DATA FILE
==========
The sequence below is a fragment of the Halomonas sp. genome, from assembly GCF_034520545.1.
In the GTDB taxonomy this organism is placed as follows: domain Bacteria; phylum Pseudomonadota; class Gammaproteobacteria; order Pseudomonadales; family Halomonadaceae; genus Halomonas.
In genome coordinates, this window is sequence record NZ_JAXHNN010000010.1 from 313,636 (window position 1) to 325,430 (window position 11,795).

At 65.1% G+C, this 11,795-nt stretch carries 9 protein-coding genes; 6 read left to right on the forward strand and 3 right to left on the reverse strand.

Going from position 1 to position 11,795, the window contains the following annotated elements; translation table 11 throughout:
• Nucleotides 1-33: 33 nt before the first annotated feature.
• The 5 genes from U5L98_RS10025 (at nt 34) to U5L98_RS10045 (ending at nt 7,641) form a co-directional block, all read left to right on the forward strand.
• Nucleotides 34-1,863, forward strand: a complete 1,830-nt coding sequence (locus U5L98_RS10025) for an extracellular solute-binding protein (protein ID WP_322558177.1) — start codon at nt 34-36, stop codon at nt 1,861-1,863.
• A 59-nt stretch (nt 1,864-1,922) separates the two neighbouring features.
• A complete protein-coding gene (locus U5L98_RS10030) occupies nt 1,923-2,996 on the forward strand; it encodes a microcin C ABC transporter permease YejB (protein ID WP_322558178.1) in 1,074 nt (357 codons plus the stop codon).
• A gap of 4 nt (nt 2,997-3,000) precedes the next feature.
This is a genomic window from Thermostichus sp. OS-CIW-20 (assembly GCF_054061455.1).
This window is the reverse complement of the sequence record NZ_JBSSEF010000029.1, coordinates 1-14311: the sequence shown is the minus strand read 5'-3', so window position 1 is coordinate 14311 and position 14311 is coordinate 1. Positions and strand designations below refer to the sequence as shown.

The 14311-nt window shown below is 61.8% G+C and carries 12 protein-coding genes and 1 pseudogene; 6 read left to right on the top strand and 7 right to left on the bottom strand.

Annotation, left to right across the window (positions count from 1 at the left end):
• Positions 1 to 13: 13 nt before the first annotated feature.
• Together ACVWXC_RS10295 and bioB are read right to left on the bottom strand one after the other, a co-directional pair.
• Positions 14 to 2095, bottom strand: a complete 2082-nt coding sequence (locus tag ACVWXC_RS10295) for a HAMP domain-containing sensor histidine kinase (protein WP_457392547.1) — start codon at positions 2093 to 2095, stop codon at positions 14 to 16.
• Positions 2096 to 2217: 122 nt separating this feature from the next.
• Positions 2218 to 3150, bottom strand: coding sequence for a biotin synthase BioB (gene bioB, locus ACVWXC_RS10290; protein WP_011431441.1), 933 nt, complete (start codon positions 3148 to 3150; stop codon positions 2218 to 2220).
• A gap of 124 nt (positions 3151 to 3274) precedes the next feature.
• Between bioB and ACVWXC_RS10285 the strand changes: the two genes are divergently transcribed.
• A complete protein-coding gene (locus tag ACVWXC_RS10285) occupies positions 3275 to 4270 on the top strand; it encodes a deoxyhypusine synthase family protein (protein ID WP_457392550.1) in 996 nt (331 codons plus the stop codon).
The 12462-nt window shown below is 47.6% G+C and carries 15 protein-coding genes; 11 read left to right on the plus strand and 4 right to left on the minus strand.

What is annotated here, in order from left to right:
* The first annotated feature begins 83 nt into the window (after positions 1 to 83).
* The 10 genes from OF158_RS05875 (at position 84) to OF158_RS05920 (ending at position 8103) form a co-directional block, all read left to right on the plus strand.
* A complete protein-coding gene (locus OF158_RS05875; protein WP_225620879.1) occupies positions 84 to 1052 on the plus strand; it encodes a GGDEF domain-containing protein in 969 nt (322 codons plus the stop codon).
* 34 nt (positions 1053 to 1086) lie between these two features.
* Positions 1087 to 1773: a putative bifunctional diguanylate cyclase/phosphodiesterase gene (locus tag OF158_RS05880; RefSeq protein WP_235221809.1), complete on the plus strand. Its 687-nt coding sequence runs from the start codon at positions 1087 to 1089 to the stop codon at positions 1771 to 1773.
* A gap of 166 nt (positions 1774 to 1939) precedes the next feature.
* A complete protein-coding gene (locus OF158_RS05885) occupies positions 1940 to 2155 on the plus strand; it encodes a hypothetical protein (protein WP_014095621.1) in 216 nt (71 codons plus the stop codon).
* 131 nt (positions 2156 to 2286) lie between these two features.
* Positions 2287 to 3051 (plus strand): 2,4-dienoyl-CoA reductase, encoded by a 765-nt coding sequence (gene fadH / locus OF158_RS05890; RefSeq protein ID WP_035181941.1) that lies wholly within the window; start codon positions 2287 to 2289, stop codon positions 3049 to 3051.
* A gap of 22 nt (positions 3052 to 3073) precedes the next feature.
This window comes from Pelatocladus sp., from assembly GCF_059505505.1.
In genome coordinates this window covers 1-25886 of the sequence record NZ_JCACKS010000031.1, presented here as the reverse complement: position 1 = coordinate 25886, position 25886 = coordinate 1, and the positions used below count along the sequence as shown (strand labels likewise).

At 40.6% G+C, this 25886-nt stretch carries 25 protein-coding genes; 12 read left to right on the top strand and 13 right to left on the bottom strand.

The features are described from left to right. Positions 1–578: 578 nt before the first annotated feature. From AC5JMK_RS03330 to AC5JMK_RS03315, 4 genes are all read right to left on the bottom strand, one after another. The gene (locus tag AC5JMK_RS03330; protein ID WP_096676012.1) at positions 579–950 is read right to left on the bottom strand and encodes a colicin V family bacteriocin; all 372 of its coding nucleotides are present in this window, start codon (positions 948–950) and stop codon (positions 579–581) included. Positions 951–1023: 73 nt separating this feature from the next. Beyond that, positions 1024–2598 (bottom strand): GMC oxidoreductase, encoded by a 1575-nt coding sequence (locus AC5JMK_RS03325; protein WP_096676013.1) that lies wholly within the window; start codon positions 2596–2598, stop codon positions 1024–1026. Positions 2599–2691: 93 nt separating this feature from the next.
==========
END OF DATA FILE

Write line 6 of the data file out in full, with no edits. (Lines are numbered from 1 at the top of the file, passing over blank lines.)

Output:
• Nucleotides 1-33: 33 nt before the first annotated feature.